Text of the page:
Early calligraphic developments

The North Arabic script, which was influenced by the Nabatian script, was established in north-eastern Arabia and flourished in the 5 th century among the Arabian tribes who inhabited Hirah and Anbar. It spread to Hijaz in western Arabia, and its use was popularized among the aristocracy of Quraysh, the tribe of the Prophet Muhammad, by Harb ibn Ummayyah.

The reform of Arabic script

With the increasing number of non-Arab Muslims, there was a greater need for facilitating reading and learning of Arabic. Since several letters of the Arabic alphabet share the same shapes, and since vowels are not clearly indicated, some reform was needed to avoid confusion, and a system of Naqt or I’jam (letter-pointing), and Tashkeel (vowel indication) was developed.

Abul Aswad al Du’ali (d. 688) was the legendary founder of Arabic grammar, and is credited with inventing the system of placing large colored dots to indicate the Tashkeel. It was used with the Kufic scripts, but proved to be somewhat cumbersome to use with smaller scripts, or in ordinary writing.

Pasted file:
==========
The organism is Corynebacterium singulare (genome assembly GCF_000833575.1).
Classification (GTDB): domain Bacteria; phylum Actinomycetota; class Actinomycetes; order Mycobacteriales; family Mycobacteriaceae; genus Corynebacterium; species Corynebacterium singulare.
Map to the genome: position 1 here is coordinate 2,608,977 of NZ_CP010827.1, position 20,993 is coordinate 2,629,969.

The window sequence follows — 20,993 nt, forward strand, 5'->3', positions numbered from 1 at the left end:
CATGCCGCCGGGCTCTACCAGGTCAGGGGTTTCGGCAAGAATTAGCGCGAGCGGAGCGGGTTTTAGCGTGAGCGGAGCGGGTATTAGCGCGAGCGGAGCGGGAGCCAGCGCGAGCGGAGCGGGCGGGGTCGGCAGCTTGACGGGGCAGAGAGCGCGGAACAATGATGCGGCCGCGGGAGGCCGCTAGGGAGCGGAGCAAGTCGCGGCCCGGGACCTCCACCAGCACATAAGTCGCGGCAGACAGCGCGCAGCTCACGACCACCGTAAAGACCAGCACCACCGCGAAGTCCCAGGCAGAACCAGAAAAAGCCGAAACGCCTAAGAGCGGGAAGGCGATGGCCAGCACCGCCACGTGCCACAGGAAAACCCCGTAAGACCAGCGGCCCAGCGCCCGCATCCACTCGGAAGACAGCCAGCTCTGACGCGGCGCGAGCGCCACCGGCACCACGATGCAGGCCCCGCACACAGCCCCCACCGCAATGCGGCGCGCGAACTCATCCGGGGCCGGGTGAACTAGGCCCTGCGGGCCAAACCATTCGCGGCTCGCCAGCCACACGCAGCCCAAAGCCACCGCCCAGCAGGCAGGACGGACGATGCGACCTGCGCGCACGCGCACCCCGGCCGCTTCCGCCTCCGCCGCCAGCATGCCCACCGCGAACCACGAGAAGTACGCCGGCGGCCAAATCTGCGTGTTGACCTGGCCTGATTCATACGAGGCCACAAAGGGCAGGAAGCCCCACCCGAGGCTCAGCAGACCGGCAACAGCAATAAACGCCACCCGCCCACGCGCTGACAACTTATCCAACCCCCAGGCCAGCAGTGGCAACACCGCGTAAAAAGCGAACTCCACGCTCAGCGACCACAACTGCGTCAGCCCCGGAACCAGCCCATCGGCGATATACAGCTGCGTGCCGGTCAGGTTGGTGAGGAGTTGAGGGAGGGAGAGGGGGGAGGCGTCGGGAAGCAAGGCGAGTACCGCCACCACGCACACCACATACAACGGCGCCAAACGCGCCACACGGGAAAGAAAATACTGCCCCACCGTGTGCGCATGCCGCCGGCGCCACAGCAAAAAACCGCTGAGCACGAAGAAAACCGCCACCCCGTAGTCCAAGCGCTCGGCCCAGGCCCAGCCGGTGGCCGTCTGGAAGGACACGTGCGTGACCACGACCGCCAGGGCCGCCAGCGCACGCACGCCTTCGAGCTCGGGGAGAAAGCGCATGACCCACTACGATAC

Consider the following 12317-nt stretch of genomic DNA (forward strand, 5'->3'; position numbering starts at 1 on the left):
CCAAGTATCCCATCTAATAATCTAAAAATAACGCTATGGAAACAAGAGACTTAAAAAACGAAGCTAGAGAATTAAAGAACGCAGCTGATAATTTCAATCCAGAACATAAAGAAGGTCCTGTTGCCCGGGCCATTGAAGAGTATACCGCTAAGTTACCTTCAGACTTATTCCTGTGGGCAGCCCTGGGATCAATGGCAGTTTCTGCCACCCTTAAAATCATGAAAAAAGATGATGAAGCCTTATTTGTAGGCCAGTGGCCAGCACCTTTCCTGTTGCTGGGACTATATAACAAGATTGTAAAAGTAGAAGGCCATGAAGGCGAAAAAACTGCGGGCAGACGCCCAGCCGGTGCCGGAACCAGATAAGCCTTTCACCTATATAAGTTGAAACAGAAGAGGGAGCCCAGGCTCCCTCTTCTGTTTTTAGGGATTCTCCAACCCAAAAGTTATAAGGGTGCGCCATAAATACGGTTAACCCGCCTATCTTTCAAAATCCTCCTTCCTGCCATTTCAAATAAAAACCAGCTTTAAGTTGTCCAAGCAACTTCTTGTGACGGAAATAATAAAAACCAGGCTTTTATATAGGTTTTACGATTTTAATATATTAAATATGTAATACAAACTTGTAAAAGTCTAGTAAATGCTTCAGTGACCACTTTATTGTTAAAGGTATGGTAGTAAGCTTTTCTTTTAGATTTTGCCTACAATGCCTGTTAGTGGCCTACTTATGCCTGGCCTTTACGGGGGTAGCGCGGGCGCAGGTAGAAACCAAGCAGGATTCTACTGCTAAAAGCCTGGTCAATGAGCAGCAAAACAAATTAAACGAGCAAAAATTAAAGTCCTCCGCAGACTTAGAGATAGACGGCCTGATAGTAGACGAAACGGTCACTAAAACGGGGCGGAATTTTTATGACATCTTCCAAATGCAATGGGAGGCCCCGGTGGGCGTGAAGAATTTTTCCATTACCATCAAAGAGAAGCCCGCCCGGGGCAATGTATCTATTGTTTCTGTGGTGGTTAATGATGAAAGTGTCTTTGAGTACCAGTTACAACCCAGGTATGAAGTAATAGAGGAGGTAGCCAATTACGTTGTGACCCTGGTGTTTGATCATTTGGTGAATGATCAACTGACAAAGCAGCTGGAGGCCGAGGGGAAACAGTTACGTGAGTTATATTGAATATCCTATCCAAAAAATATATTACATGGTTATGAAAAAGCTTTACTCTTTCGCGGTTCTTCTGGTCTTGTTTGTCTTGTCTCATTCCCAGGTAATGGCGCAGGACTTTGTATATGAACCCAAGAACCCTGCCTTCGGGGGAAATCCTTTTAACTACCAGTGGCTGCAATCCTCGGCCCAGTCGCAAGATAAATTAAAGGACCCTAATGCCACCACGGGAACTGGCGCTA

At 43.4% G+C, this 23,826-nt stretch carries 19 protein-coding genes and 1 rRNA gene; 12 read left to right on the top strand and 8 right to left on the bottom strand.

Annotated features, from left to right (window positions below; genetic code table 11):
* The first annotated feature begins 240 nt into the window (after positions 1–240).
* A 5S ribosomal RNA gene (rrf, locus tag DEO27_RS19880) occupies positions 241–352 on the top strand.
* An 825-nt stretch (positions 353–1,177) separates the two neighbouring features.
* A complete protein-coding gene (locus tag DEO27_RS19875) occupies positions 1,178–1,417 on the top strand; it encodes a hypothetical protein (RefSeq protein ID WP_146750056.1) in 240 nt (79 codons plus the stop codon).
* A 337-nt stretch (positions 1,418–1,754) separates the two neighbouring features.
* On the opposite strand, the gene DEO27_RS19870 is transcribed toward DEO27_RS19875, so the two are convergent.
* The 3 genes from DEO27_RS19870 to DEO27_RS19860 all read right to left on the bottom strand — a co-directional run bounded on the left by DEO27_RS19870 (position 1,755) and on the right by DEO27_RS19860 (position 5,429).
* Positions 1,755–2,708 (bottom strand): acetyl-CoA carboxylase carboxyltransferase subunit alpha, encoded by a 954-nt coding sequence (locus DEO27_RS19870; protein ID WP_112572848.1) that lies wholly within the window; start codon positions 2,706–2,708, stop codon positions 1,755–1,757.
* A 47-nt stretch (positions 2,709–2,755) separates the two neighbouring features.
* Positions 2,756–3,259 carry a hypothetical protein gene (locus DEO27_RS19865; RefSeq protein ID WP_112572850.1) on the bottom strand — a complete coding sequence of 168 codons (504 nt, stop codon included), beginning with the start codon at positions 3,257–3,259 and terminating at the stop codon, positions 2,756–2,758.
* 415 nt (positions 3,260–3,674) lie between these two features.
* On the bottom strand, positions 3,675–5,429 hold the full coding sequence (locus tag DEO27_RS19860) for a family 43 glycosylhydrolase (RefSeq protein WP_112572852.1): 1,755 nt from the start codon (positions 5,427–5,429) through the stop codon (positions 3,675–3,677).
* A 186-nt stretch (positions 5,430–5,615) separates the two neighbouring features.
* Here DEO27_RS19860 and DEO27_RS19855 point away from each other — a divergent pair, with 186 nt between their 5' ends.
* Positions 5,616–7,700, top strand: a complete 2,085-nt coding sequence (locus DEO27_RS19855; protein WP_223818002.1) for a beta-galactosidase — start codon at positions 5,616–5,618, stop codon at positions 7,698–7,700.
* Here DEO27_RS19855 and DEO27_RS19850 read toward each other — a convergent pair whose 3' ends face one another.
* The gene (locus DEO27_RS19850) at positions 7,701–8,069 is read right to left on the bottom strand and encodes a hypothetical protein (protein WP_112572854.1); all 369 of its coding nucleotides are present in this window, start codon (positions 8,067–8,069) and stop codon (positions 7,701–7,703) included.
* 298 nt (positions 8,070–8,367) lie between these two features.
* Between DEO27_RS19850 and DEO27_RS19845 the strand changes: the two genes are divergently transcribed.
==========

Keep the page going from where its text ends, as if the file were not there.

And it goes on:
The Ummayad governor al Hajjaj ibn Yusuf al Thaqafi enforced a uniform system to distinguish letters by using dots, which he asked two of al Du’ali’s students to codify.

Al Khalil ibn Ahmad al Farahidi (d. 786) devised a tashkeel system to replace Abu al Aswad’s. His system was universally used since the early eleventh century, and included six diacritical marks:

Al Khalil ibn Ahmad al Farahidi devised a tashkeel system to replace Abu al Aswad’s. His system was universally used since the early eleventh century, and included six diacritical marks to indicate the small vowels attached to Arabic letters.